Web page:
Our Programs - Polyphony
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Our Programs

 

The social and cultural divides in Israel are great and growing. Arabs and Jews interact infrequently. Neighborhoods are segregated, with Arab communities often underserved and isolated. People speak different languages—Arabic and Hebrew.

 

Transformation begins when people have new experiences and are invited to perform together in new ways, building beyond the divides that separate them.

 

With our holistic, multi-tiered approach, music becomes the medium through which Arab and Jewish children come together in Israel to build an inclusive community.

Alhan Music Appreciation

Alhan is a musical education curriculum for kindergarten up to 6th-grade students. The program includes carefully chosen repertoire appropriate for both Arab and Jewish schools and includes music from both communities, plus classical music to introduce children to a multiplicity of cultures. The curriculum is developed in partnership with the Institute for Social Integration at Bar Ilan University.

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Educators from Jewish and Arab schools receive Alhan training together from Bar Ilan-Polyphony coaches and learn to integrate the program into their ongoing core classroom curriculum. Live chamber ensembles composed of both Jewish and Arab musicians perform during the school year for individual classrooms. The program concludes with a series of Explained Concerts that enable the students from both communities to jointly experience live symphonic performances of the music they have studied.

 

In addition to a partnership with the Israeli Ministry of Education, Polyphony has developed strategic relationships with regional and local councils, highlights being the Zevulon Regional Council and the Haifa Municipality, which has led to the integration of 80 kindergartens and four elementary schools in the program.

 

Since 2012, Alhan has grown to reach over 10,000 students annually, provides ongoing training and support for over 200 teachers, and is operating in 37 different locations from Acre in the North to Rahat in the South.

Watch a concert moment here.

Alhan Locations, 2018 

Alhan Participants in 2018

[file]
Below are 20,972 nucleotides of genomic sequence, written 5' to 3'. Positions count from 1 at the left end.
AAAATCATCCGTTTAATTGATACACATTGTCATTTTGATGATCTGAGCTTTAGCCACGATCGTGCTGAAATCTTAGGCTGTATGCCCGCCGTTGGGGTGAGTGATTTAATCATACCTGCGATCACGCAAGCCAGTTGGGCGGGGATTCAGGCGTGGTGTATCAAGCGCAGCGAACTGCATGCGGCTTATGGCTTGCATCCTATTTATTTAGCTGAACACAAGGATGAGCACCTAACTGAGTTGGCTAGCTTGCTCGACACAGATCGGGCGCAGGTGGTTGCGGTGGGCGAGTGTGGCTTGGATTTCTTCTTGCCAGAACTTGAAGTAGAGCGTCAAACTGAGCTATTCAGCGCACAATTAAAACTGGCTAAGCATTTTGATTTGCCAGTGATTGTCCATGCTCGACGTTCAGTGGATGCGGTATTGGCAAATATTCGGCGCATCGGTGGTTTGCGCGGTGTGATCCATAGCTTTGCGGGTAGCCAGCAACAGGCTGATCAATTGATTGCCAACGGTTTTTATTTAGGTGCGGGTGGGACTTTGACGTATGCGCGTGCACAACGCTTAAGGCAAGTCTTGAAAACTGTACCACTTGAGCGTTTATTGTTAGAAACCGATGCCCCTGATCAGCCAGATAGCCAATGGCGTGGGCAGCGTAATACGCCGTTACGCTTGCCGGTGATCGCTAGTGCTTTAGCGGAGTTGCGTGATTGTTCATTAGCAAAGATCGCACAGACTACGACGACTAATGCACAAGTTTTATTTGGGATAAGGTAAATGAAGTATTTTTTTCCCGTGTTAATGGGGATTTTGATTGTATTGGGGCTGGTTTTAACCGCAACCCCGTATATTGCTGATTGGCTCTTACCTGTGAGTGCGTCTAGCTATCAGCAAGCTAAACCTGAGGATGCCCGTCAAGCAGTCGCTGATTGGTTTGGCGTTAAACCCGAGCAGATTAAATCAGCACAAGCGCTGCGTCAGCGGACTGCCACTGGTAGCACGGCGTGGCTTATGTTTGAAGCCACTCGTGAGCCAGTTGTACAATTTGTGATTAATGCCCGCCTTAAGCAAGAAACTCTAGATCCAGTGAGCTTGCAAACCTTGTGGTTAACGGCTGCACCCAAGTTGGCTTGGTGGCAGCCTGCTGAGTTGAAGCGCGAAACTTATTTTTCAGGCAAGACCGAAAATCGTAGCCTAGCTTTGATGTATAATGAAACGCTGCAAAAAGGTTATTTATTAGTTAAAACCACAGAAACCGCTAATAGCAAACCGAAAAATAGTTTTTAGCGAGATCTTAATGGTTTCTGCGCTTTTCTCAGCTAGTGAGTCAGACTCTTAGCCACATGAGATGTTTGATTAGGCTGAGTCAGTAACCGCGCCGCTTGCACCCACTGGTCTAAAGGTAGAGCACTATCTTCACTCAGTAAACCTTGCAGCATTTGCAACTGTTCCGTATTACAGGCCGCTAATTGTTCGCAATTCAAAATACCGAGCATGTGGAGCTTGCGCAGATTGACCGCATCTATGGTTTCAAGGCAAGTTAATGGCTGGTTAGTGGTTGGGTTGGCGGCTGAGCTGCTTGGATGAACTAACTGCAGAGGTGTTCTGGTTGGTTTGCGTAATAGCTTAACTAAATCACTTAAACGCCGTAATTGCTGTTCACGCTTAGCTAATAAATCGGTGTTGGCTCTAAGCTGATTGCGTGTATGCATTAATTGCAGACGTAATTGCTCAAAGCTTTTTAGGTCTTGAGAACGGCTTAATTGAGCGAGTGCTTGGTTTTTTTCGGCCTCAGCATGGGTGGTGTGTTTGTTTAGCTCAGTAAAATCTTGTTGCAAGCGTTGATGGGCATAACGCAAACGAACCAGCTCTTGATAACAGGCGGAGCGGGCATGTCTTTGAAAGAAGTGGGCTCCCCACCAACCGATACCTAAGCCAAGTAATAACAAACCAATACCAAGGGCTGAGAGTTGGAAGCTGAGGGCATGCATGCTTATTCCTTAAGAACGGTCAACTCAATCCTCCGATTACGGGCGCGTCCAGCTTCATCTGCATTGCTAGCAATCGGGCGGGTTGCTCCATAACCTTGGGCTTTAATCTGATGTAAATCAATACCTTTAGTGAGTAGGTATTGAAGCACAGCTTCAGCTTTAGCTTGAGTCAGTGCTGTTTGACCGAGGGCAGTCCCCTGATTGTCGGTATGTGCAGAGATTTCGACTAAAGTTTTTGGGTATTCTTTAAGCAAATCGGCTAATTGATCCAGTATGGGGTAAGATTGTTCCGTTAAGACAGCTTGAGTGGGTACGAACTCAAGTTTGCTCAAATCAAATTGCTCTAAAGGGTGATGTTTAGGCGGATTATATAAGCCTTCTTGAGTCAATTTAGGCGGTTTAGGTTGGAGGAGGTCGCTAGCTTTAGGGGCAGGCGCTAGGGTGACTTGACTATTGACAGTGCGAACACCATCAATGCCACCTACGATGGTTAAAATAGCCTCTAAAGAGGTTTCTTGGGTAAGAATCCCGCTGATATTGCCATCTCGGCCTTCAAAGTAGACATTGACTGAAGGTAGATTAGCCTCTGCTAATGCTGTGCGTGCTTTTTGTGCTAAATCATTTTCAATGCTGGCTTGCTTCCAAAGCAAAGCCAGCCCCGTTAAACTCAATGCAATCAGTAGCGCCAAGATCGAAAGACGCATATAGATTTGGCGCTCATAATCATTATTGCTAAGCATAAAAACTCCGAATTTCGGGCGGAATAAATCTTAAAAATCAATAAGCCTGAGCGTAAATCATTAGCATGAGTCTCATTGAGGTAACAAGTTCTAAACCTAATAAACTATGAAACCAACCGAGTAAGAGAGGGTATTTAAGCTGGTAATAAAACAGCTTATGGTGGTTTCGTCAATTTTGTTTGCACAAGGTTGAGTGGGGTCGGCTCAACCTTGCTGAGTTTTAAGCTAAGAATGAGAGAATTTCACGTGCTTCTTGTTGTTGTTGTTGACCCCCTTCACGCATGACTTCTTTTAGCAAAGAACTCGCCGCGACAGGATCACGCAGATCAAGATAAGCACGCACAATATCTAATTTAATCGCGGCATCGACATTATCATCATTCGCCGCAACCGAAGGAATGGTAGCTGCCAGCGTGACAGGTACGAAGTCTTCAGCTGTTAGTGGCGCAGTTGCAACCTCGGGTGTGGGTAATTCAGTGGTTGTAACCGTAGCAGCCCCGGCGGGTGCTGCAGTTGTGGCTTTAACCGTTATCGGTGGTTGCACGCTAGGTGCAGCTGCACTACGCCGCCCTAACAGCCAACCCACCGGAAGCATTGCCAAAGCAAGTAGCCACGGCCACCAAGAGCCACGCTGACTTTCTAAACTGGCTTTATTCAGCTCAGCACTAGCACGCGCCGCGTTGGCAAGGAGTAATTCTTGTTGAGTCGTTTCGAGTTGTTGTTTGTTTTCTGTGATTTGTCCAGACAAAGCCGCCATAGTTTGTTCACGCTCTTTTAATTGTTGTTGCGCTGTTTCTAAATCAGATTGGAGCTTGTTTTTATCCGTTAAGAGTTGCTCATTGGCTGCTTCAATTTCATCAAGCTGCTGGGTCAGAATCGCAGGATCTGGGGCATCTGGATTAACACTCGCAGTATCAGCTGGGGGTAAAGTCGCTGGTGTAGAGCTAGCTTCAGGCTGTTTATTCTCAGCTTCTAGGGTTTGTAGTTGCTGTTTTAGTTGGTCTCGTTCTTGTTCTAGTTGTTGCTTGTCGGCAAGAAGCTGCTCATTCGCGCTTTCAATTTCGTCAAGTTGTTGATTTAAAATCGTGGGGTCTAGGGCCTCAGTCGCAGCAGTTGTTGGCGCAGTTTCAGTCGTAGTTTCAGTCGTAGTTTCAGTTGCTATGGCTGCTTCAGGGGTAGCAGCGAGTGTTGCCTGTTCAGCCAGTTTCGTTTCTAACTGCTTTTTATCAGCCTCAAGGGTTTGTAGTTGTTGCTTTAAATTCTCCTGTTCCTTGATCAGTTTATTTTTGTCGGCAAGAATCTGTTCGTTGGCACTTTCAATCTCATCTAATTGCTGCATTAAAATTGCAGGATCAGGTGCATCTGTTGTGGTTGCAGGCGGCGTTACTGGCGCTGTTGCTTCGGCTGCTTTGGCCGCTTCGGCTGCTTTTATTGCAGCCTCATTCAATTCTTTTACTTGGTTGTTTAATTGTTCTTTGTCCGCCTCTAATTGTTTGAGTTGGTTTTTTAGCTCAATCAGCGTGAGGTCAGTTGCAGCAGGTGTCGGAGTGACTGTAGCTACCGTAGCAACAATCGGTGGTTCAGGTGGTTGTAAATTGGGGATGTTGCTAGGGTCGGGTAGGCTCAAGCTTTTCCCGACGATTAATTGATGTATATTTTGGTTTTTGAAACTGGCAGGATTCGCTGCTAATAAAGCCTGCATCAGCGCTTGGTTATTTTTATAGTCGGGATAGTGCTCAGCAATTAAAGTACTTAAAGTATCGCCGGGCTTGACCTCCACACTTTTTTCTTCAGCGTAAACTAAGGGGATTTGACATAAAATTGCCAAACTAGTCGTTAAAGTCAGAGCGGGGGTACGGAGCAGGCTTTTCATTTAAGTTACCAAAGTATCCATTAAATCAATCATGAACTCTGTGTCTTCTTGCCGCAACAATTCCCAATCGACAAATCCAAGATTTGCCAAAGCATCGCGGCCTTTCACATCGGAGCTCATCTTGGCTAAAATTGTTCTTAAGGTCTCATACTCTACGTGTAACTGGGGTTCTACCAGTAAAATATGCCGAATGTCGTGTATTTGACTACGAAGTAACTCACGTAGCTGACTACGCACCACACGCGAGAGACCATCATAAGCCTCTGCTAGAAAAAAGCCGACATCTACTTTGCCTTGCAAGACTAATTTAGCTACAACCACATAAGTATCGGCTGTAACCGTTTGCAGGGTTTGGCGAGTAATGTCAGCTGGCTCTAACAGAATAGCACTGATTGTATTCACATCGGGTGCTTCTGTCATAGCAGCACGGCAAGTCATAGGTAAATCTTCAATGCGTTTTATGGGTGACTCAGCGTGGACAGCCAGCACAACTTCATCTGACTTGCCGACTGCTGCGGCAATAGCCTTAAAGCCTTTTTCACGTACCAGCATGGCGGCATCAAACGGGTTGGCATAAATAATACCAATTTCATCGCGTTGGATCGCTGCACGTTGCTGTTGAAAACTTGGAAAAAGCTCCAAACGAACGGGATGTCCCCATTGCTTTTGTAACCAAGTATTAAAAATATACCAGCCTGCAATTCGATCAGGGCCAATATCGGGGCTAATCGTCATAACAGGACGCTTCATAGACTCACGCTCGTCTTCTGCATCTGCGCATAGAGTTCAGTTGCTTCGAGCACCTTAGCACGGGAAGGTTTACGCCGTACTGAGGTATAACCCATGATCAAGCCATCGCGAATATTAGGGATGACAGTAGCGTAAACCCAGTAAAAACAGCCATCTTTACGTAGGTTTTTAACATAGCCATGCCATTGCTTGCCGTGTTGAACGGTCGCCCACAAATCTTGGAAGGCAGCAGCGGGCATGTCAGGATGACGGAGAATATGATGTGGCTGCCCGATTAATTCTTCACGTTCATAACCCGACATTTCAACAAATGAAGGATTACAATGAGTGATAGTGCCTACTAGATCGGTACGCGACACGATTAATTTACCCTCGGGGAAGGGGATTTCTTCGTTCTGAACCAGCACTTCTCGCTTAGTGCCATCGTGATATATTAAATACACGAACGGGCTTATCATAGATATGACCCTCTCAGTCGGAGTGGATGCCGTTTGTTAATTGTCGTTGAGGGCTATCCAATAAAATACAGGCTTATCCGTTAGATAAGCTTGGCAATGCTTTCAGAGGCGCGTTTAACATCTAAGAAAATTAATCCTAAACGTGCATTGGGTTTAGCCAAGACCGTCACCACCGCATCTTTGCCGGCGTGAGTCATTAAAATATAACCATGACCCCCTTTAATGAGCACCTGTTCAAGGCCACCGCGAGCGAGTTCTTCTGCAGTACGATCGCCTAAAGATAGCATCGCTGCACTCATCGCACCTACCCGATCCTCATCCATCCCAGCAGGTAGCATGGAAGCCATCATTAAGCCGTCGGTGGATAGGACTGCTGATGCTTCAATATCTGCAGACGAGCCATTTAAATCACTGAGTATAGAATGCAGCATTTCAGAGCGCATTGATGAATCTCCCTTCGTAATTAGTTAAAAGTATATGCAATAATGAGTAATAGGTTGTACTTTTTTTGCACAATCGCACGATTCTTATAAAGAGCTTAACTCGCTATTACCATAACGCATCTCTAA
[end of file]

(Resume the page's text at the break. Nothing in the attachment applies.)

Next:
Polyphony Conservatory

The Polyphony Conservatory in Nazareth is the first of its kind serving the Arab community in Israel and provides classical music instruction to approximately 150 of the country’s most gifted youth. The Conservatory has succeeded in bringing classical music to the Arab community at elevated standards and plays an important role in the integration of classical music in the local Arab cultural scene. The Conservatory is a key part of Polyphony’s programs and supports the Scholar-in-Residence Seminars and the Galilee Chamber Orchestra.

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Conservatory faculty is composed of twenty-three leading young Israeli musicians and teachers who continue to travel to Nazareth from Tel Aviv, Givatayim, Ramat Gan, Haifa, Hadera, and Jerusalem to give lessons each week. Many faculty members were trained in Europe and the U.S. and have also played in renowned orchestras.

 

Offering the highest level of instruction to auditioned students, the Conservatory has nurtured many talented musicians. Two Polyphony graduates were the first Arab musicians to ever win the prestigious Israeli Paul Ben Haim Competition. Many more have gone on to music academies such as Hochschule für Musik Hanns Eisler in Berlin, Bard College in New York, and the Tel Aviv Buchman-Mehta Conservatory. Coming full circle, some graduates have even returned to the Conservatory as teachers. Other Polyphony graduates have pursued advanced studies in non-musical subjects, such as the Technion University, Israel’s leading college for the sciences, and Tel Aviv University.

 

Several globally renowned musicians have given masterclasses and workshops in Nazareth, including:

  • Andras Schiff, classical pianist
  • Branford Marsalis, jazz saxophonist and bandleader
  • Lynn Harrell, cellist
  • Mickey Hart, percussionist, Grateful Dead
  • Radek Baborák, Horn player
  • Yair Dalal, violinist and oud player

Conservatories 2016-2017

Towns and villages of students and teachers

Scholar-in-Residence Seminar